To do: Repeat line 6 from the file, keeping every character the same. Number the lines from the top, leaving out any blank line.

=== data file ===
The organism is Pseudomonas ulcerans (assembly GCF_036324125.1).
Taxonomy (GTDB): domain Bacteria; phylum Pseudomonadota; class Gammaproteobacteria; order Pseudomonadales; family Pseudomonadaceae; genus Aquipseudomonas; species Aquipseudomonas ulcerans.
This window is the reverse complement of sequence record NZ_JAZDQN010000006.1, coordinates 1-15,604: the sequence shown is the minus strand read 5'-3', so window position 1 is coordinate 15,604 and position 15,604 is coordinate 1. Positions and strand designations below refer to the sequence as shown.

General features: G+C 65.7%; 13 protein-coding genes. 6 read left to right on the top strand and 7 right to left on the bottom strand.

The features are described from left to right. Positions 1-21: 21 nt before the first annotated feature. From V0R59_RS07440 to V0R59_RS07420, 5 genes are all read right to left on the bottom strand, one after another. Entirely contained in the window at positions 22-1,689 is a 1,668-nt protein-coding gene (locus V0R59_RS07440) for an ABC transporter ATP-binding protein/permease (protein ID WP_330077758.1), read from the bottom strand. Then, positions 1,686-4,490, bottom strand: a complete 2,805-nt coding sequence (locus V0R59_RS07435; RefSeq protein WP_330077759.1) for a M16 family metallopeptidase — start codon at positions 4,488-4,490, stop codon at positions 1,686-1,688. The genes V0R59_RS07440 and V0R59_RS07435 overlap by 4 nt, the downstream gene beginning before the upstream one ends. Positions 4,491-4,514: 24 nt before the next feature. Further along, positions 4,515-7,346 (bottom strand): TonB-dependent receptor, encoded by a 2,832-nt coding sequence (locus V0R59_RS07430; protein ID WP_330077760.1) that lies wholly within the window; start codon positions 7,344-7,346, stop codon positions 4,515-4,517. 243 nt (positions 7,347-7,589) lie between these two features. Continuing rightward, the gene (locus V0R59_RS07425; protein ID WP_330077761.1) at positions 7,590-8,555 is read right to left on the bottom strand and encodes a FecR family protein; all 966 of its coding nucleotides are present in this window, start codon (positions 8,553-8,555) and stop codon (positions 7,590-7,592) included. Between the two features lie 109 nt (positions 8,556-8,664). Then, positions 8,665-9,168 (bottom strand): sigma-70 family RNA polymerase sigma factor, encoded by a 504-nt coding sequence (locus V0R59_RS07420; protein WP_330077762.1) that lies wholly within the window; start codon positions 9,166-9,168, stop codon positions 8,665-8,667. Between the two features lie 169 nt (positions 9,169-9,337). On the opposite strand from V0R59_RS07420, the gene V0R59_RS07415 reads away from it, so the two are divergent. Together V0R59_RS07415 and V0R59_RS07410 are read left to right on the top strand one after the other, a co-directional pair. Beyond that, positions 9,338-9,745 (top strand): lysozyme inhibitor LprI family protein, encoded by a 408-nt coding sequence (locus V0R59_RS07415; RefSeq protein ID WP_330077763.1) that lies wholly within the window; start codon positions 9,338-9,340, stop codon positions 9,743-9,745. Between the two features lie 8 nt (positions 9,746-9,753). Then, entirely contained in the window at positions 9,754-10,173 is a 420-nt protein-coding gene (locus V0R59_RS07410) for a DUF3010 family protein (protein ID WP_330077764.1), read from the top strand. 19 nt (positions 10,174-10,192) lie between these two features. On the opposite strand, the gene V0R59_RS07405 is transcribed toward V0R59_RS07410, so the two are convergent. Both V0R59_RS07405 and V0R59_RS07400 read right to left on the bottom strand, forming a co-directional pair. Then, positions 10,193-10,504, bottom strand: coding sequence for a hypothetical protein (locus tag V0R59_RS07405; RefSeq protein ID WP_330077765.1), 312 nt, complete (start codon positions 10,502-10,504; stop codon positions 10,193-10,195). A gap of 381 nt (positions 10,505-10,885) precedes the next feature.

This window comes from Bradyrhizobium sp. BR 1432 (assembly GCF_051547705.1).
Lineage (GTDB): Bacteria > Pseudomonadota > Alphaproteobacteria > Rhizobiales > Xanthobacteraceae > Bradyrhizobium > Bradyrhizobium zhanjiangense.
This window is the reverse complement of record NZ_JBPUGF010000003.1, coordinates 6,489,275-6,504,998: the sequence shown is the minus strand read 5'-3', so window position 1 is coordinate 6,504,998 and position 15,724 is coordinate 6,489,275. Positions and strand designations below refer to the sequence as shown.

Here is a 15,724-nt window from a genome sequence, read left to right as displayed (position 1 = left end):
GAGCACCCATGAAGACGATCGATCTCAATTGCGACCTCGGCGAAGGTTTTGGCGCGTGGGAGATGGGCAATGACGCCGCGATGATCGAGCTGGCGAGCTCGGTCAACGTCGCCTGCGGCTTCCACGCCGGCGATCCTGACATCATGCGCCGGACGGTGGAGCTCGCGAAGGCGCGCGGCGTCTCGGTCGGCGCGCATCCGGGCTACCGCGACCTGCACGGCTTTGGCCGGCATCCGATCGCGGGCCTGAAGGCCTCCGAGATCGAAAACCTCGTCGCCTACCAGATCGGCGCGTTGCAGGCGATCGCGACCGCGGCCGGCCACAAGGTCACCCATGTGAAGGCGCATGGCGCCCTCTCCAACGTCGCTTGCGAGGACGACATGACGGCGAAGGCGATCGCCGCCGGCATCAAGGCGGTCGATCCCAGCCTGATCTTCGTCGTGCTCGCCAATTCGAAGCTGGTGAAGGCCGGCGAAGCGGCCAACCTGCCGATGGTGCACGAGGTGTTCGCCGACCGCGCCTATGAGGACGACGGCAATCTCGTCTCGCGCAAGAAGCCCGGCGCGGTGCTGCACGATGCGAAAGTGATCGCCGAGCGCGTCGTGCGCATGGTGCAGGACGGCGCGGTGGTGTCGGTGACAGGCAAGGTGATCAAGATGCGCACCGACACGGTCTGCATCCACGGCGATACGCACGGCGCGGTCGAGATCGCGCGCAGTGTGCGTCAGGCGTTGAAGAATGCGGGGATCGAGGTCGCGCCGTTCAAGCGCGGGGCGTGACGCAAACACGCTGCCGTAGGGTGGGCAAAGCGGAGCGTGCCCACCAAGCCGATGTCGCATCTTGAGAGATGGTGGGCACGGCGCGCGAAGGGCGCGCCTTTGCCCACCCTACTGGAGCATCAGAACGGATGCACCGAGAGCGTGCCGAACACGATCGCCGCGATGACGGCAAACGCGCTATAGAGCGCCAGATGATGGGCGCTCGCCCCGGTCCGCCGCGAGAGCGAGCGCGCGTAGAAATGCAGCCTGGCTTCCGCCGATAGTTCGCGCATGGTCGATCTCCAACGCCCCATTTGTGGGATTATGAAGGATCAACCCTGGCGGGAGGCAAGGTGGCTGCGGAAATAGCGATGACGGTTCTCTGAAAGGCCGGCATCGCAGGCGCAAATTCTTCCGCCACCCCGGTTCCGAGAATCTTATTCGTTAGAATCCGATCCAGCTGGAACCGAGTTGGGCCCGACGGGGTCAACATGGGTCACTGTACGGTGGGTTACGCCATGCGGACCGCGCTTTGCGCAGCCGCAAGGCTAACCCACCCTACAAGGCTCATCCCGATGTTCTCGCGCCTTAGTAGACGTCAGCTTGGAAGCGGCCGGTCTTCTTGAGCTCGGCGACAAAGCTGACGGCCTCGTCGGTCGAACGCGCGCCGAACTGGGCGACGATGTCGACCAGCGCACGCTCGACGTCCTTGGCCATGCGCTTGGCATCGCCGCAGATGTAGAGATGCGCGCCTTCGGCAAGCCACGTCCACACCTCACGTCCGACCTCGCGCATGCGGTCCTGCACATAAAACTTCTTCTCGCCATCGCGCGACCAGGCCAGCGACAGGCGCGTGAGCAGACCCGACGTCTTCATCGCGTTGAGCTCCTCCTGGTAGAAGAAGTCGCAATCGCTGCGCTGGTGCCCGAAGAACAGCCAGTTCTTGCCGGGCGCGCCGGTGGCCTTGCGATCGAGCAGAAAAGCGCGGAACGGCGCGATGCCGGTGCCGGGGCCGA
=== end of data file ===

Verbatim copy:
This window comes from Bradyrhizobium sp. BR 1432 (assembly GCF_051547705.1).